Special Report | Palestinian home demolitions: the ethnic cleansing that dare not speak its name
New in Ceasefire, Special Reports - Posted on Tuesday, January 24, 2012 18:00 - 5 Comments
The ICAHD activists in front of the completed Abu Omar family home in July 2011 (Photo: Livia Bergmeijer)
Last summer, I took part in a rebuilding camp with the Israeli Committee Against House Demolitions(ICAHD). On the 24th July 2011, a group of Palestinians, Israelis and International peace activists finished rebuilding a demolished Palestinian home. Today, exactly six months later, Israeli occupation forces have, once again, demolished it.
The home belonged to the Abu Omars, a large family of fifteen who, after having had their house demolished in 2005, and after living for six years in their neighbour’s house, were finally able to move back into their new house last summer. Today, they are once again homeless, displaced, distraught, and helpless.
While on the camp, we were hosted by the Shawamrehs, at their house “Beit Arabiya” (“Arabiya’s house”). Their house too was demolished late last night. The fifth time that Salim and Arabiya’s house has been reduced to rubble. They had dedicated the house as a peace centre in the memories of Rachel Corrie and Nuha Sweidan (two women killed while resisting home demolitions in Gaza) and is used to host the participants of the camp every summer. ICAHD reports that, “Arabiya was there and when she witnessed the demolition she fell to the ground. All their trees and vines were uprooted. There is nothing left.”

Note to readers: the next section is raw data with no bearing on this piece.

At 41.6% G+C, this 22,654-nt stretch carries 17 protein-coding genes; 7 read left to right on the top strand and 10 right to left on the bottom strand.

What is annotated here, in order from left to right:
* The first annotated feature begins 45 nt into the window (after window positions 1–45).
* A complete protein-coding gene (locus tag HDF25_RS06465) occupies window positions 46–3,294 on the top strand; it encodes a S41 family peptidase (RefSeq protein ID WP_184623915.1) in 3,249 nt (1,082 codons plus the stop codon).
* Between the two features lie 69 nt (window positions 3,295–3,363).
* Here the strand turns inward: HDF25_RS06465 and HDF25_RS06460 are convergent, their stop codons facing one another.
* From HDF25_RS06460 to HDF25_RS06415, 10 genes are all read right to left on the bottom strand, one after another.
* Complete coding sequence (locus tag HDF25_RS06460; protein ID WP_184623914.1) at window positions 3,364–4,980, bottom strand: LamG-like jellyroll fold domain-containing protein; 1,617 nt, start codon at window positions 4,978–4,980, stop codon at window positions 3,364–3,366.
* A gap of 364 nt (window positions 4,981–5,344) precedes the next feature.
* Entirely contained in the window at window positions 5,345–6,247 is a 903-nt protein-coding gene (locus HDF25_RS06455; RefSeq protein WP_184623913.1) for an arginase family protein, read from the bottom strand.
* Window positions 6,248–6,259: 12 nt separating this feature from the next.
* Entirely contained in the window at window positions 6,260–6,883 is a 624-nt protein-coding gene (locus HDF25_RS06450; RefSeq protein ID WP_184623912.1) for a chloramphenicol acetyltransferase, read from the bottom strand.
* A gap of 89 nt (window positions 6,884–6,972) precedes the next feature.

The Abu Omar and Shawamreh families’ land is situated in the Occupied West Bank town of Anata, in what is known as “Area C”, meaning it is under complete Israeli military control. Palestinians are almost never granted building permits by the Israeli authorities, and therefore are forced to build or expand their homes “illegally”. This is the most common reason given by the Israeli authorities for house demolitions. However, as an occupying force, Israel doesn’t have the legal right to grant nor deny permits as it is not entitled under International Law to conduct civil planning.